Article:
Former Indian skipper Sourav Ganguly, president-elect of Indian cricket board, arrives to a rousing welcome at the Kolkata airport today. Image Credit: PTI

Dubai: There was almost a sense of deja vu when Sourav Ganguly, the president-elect of the Board of Control for Cricket in India (BCCI), returned to Kolkata on Tuesday evening amid a great deal of fanfare. For some, it was a throwback to nearly 25 years back when he returned to a tumultuous welcome from England after emerging as the Player of the Series in his debut Test series in 1996.

Then a callow youth in his early 20s, Ganguly is a mellowed man at 47 today, but the journey saw the completion of a full cycle — from a player to one of the best captains ever to the hot heat of BCCI. The official coronation will have to wait till October 23, but the dye has been cast, which would see Ganguly taking charge with a relatively young team to salvage the reputation of the beleaguered Indian board.

While the drama behind Dada’s elevation to the top job, even after former India cricketer Brijesh Patel’s candidature was virtually assured for the post, was well-documented over the last two days, the backroom story of his discreet visit to the New Delhi residence of Amit Shah, the all-powerful federal Home Minister, has set the tongues wagging. Shah, a former president of Gujarat Cricket Association who had high stakes in this BCCI elections with his son Jay Shah in the reckoning for one of the top posts, is known to be a tough bargainer — and there is no end to speculation if he has been able to extract any promise from Ganguly to be the face of Bharatiya Janata Party’s (BJP) campaign in Bengal in the contentious 2021 assembly elections.

It is learnt that the meeting actually lasted about 45 minutes but informed sources told Gulf News that he did not make any commitment for an association with BJP — preferring to take time to "think over it."

“He presented his vision for the board before Mr Shah — but there was no trade-off as per the general perception. Interestingly, Ganguly had personally informed Mamata Banerjee, the Chief Minister of West Bengal (a fierce political rival of the BJP) about of his planned visit so that the latter had no misgivings about Ganguly’s inclinations. The Bengal CM, incidentally, was one of the first persons to congratulate Ganguly on social media on his nomination,” sources said.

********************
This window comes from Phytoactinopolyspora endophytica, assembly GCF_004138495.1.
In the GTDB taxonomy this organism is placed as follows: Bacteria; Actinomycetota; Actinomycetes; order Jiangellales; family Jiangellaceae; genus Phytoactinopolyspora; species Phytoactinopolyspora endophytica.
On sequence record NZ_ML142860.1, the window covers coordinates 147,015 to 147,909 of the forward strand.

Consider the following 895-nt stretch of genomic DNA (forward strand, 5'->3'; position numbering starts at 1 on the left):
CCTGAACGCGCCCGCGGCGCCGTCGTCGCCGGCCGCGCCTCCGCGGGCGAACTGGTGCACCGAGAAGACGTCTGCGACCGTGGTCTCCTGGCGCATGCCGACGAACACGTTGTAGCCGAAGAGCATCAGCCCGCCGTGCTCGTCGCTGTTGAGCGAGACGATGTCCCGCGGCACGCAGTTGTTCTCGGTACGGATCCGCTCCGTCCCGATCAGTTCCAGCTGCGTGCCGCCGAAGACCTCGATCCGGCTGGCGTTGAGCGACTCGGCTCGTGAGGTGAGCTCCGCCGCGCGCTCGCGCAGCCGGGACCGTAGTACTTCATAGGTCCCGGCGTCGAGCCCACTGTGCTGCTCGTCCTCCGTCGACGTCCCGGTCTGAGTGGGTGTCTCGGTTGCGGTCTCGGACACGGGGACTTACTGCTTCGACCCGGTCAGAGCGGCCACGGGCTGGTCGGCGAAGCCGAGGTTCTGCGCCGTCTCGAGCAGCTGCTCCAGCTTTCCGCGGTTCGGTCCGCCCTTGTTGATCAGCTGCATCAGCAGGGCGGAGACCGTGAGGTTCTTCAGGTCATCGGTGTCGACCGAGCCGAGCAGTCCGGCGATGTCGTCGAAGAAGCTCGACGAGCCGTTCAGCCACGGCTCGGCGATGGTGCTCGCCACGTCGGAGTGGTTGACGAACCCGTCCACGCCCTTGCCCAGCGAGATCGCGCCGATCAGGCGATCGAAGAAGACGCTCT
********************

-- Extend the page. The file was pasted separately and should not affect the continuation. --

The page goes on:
While the cricketing fraternity is generally ecstatic about a cricketer of his stature taking over the BCCI top job, there is also a muted criticism if Ganguly has played into the hands of the BJP in his “haste” to realise the dream of his BCCI presidentship. However, past experiences say Ganguly has always played his cards right by managing to keep himself equidistant from the powers that-be in Bengal — be it the Left Front regime during his playing days, the ruling Trinamool Congress now and he is extremely cautious about not eroding his fan base by aligning with any political power.

In a politically correct gesture, Ganguly thanked Anurag Thakur, former BCCI president and now an federal minister — who was assigned by the BJP high command to control the proceedings in Mumbai. Posting a picture along with Jay Shah, Jayesh George, former BCCI president Thakur, Arun Dhumal and Mahim Verma, Ganguly tweeted: “The new team at BCCI...hopefully we can work well...Anurag Thakur thank you for seeing this through.”

While Jayesh will be appointed BCCI joint secretary, Arun and Mahim will take the post of treasurer and vice-president, respectively. Former India batsman Brijesh Patel is also set to bag the position of India Premier League chairman.

Lauding Ganguly’s idea of prioritising on improving the lot of first-class cricketers, Ashok Malhotra, a former Indian player, selector and newly-appointed president of the Indian Cricketers’ Association said: “As a former cricketer, Ganguly understands the needs of Indian cricketers and the need to improve their financial health. Yes, his term may be short, but surely Ganguly can set the things in motion,” he said in a telephonic chat.